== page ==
Savage            David, you’ve got to agree with Jason! Of course you over-achieved last year.


Caller              Robbie, I’m right on this one, you’re wrong mate. We won it by 10 clear                                  points, we were magnificent.


Savage            So you don’t think you over-achieved? Where did you expect to finish?


Caller              Realistically, I’d have said 12th.


Savage            So you over-achieved then. You won the league! You’re wrong and I’m right on                        this one.


Caller              No I’m right on this one. We won the league.


Savage            So you over-achieved! Who’s right and who’s wrong?


Caller              On what question?


Savage            The over-achieving.


Caller              Couldn’t you say all clubs are over-achieving?


Savage            No, I’m asking you a question. Did Leicester over-achieve last year, yes or no?


Caller              No, we lived the dream.


Savage            You haven’t answered the question!


Caller              We lived the dream.


Savage            Answer the question!


Mohammad    Stop skirting around the issue, did you over-achieve? You over-achieved,                                right?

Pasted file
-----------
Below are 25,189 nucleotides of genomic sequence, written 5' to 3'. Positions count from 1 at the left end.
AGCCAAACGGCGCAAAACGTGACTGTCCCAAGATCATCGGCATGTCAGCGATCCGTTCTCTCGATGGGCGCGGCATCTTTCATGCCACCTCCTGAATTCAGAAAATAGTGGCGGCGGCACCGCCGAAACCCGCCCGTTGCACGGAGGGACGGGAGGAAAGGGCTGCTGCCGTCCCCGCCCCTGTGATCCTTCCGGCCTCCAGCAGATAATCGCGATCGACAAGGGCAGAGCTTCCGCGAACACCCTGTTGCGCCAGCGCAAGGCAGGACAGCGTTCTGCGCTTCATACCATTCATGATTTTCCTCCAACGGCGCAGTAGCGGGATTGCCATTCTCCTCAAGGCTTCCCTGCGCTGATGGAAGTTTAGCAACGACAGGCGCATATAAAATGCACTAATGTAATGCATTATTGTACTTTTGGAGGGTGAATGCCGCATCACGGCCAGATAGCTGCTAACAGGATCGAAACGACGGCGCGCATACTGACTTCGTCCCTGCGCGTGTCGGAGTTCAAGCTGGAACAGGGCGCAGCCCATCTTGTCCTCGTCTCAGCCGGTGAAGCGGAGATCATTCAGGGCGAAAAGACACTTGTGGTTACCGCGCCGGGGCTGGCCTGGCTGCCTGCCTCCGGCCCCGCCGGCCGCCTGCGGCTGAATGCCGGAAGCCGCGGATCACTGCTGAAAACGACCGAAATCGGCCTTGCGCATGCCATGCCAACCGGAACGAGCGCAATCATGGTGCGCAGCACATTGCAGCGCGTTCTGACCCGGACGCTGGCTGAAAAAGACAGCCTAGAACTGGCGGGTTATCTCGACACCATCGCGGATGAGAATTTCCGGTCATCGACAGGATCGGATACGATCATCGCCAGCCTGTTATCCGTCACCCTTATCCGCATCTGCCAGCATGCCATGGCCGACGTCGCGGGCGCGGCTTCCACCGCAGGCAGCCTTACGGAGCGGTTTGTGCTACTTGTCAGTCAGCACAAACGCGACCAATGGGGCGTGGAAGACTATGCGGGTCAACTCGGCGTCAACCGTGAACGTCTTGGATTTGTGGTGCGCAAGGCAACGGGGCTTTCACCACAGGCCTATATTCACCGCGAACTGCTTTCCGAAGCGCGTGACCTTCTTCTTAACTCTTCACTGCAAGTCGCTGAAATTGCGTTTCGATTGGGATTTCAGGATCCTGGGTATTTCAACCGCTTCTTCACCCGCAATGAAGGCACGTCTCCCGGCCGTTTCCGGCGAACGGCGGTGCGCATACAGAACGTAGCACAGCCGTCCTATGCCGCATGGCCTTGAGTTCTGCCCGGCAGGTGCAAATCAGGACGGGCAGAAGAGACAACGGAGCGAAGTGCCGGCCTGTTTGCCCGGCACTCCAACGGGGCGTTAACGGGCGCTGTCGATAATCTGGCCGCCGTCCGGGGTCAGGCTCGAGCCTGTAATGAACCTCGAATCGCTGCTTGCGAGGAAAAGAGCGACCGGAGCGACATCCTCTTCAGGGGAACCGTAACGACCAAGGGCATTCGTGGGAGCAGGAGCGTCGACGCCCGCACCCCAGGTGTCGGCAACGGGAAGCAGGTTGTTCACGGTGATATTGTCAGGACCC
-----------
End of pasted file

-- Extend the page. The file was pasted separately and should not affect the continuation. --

Savage           Did you over-achieve?


Caller             It was a proper Premier League, we didn’t overachieve.


(Lots of talking over each other)


Savage            You over-achieved!


Mohammad    We’ve ran out of time, but great call, great debate!


What if they had paused to reflect on what ‘over-achievement’ actually meant? The caller began to about half-way through, but was soon shut down. A deconstruction of the term would have led to fresh perspectives and much deeper discussion.


  • What does ‘over-achievement’ mean?
  • How does it differ from ‘achieving’?
  • What’s the criteria for ‘over-achievement’?
  • Is an ‘over-achievement’ better, or worse, than simply achieving?
  • Is all achievement a case of ‘over’ or ‘under’?


With a closer inspection of what the term meant, the three may have achieved some consensus, or at least understood how and why they disagreed. Instead, it was like the equivalent of two blindfolded boxers exchanging missed punches.


If you spot a similar pattern occurring in your classroom, don’t be afraid to encourage pupils to establish criteria for the terms they are using. This is especially valuable with ambiguous terms like ‘better’ or ‘worse.’ Better in what sense? Worse for whom? Once this has been modelled, it’s likely they will start doing it for themselves. And dare anyone’s heart not to sing when they hear a pupil say ‘I think we need to stop and work out what x actually means…


Consider using ‘bad examples’ in your classroom. And listen out for them yourself. If you spot one, put yourself in the facilitator’s shoes. It’ll be a helpful reminder for next time you come across a similar situation in class.


As for this phone-in, I can’t help but feel the discussion under-achieved. If there is such a thing.